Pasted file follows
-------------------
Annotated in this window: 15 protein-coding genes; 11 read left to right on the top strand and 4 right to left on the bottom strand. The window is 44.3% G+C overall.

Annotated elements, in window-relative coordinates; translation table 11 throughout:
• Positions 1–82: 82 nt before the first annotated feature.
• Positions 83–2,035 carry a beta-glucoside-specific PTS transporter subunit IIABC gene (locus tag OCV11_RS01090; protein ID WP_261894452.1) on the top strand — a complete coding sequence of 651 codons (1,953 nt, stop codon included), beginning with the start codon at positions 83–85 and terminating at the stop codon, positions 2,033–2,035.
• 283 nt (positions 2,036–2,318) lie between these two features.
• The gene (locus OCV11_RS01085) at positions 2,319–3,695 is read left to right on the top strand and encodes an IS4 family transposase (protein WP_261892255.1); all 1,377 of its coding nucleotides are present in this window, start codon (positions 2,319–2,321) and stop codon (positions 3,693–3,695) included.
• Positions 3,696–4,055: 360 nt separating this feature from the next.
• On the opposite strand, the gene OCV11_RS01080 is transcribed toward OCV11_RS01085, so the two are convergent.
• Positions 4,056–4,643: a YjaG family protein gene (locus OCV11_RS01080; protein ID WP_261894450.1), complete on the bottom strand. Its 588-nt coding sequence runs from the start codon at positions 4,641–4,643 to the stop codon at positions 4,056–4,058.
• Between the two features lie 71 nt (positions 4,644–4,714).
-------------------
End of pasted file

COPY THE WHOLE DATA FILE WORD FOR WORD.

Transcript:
Annotated in this window: 15 protein-coding genes; 11 read left to right on the top strand and 4 right to left on the bottom strand. The window is 44.3% G+C overall.

Annotated elements, in window-relative coordinates; translation table 11 throughout:
• Positions 1–82: 82 nt before the first annotated feature.
• Positions 83–2,035 carry a beta-glucoside-specific PTS transporter subunit IIABC gene (locus tag OCV11_RS01090; protein ID WP_261894452.1) on the top strand — a complete coding sequence of 651 codons (1,953 nt, stop codon included), beginning with the start codon at positions 83–85 and terminating at the stop codon, positions 2,033–2,035.
• 283 nt (positions 2,036–2,318) lie between these two features.
• The gene (locus OCV11_RS01085) at positions 2,319–3,695 is read left to right on the top strand and encodes an IS4 family transposase (protein WP_261892255.1); all 1,377 of its coding nucleotides are present in this window, start codon (positions 2,319–2,321) and stop codon (positions 3,693–3,695) included.
• Positions 3,696–4,055: 360 nt separating this feature from the next.
• On the opposite strand, the gene OCV11_RS01080 is transcribed toward OCV11_RS01085, so the two are convergent.
• Positions 4,056–4,643: a YjaG family protein gene (locus OCV11_RS01080; protein ID WP_261894450.1), complete on the bottom strand. Its 588-nt coding sequence runs from the start codon at positions 4,641–4,643 to the stop codon at positions 4,056–4,058.
• Between the two features lie 71 nt (positions 4,644–4,714).